7% of parents surveyed are forced to sell personal belongings to finance back to school expenses.  Another 13% rely upon loans taken out from the provident and other door to door loan agencies.

Comments from Parents

Its a worry on us from the time they get the holidays.  You're trying to think of what else you could cut out to make sure they have everything they need

Voluntary contributions are not voluntary.  Its just another bill and if you dont pay it, your child is stigmatised

The last two years I borrowed money off the provident but I wont even be able to do that this year.

He ripped his new jumper at the end of September.  We had only been able to afford one.  We went without food to get a new one so he wouldnt be laughed at.  Its like a third world country.

Our proposals;

Stop further government budget cuts to our education system. 

Make school crests that can be easily affixed to supermarket bought school uniform jumpers available.  An average school jumper costs around €60 when its true value is less than a third of this price. 

Establish a book-lending scheme across all primary and secondary schools in the county.  Such a scheme should be centralised and would see books provided free of cost to schools for children’s use.

Abolish the charge for the leaving certificate, junior cert and the mocks.

Extend eligibility for the Back to School Allowance to include all families in receipt of Family Income Supplement in addition to those in receipt of social welfare.

Provide every primary school child in the state with a free lunch meal.  Its been estimated that one in five children have gone to school hungry at some point since the recession began.

Wexford County Council should begin consultation with the Department of Education, every school in the county and suppliers of electronic tablets and similar devices in order to launch Wexford as the first county to go completely over to digital learning.  If the tax on digital devices used for learning was to be removed in line with school books and attempts were made by the state to do a deal with providers of such devices, then digital learning would be considerably cheaper over the course of a child’s education.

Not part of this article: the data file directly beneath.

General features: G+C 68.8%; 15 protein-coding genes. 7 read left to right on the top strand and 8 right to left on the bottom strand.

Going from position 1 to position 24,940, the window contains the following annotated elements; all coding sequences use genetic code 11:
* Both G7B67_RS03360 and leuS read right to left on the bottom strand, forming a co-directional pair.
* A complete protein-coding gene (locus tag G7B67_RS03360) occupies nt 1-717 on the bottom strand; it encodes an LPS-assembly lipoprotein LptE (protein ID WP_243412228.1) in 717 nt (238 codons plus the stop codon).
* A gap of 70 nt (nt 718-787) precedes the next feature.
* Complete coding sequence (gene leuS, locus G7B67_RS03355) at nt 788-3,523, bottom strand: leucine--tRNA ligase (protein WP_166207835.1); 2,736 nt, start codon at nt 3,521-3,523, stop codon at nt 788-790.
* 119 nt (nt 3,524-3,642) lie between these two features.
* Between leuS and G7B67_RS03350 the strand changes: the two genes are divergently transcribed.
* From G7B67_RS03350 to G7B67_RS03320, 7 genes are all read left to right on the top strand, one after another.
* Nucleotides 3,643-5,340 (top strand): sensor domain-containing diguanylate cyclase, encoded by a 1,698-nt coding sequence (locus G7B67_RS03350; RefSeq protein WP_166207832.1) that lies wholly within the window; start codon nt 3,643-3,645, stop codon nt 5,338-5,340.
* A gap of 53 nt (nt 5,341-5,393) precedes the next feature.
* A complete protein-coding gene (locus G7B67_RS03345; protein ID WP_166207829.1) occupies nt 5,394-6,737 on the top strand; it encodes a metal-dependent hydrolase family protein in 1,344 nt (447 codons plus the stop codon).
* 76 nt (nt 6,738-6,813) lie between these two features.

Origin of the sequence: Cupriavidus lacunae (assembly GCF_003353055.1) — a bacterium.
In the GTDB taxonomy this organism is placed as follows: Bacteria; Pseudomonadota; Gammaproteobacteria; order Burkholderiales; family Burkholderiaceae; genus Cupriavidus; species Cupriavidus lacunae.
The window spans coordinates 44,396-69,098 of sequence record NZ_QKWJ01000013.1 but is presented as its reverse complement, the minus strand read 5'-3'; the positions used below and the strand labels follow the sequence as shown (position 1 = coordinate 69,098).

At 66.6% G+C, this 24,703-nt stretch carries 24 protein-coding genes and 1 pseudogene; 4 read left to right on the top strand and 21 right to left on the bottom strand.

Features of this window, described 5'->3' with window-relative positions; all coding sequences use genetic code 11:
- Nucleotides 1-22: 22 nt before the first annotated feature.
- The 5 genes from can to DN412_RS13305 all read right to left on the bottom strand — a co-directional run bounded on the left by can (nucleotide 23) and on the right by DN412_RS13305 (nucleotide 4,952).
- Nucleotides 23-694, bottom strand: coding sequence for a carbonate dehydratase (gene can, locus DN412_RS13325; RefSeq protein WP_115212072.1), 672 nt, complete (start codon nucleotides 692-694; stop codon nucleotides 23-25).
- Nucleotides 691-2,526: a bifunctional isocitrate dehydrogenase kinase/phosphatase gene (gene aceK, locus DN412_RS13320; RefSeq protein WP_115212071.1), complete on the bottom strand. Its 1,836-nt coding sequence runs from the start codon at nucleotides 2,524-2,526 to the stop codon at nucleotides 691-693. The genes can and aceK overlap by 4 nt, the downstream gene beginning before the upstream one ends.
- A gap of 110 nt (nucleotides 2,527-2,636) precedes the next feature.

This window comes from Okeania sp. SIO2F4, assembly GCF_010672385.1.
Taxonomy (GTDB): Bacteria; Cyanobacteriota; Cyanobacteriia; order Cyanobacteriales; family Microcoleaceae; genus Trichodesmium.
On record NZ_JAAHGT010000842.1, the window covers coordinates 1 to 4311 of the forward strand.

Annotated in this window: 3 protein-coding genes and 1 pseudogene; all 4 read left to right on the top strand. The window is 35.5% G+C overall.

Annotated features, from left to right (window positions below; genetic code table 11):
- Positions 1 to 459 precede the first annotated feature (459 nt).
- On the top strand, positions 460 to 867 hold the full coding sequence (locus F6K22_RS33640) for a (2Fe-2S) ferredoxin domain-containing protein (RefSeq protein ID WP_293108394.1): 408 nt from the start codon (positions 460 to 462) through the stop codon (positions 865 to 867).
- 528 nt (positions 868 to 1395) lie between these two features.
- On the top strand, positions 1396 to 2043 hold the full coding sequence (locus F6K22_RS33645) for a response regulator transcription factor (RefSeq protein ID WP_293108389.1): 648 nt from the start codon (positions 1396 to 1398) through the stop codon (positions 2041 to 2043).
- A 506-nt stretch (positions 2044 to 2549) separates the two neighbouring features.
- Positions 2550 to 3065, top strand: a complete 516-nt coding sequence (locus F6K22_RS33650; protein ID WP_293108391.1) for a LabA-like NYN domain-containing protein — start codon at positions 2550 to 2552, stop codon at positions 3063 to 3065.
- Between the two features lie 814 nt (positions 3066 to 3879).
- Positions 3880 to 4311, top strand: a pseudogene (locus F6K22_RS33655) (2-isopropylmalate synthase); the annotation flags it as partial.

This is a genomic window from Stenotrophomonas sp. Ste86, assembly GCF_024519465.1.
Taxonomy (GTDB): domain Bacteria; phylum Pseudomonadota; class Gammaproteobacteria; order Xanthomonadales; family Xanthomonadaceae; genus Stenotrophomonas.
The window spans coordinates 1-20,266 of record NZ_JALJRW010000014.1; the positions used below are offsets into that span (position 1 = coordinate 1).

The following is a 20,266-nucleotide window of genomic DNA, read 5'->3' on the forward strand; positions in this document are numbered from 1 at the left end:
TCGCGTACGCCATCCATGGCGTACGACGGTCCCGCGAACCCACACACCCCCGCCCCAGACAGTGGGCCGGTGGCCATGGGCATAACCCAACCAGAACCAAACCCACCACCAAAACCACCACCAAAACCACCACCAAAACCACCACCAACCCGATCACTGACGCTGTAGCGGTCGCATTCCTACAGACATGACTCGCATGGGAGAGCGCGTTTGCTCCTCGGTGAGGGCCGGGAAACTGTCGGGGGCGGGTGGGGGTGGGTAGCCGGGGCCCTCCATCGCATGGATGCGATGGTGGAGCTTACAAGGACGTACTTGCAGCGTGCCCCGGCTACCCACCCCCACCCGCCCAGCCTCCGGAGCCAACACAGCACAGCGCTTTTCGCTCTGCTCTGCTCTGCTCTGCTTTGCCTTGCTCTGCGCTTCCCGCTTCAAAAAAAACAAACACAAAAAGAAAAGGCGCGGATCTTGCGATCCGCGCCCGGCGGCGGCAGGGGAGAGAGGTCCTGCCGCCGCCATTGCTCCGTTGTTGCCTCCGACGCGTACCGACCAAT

Oppose third level fees through any guise and reform the grants system to take into account the real costs of going to college.

End the system where schools are reliant on voluntary contributions from parents by raising the capitation grants to cover the real cost of running a school.  An estimated 76% of parents are requested to make voluntary contributions to schools, amounting to €130 on average per child.  Capitation grants which pay for the day-to-day costs of running the school were reduced by 2% in 2011 and a further 1.5% last year.  These cuts combined with the freezing of the summer improvements scheme is making it increasingly difficult for schools to meet their daily running and maintenance costs.

Abolish the post primary transport scheme which unfairly discriminates against students in relation to where they live.  The cost of school transport should be capped at €100 per year, with free transport for primary school children.

End the state subsidy for private education and cap the salaries of university and college heads at €100,000.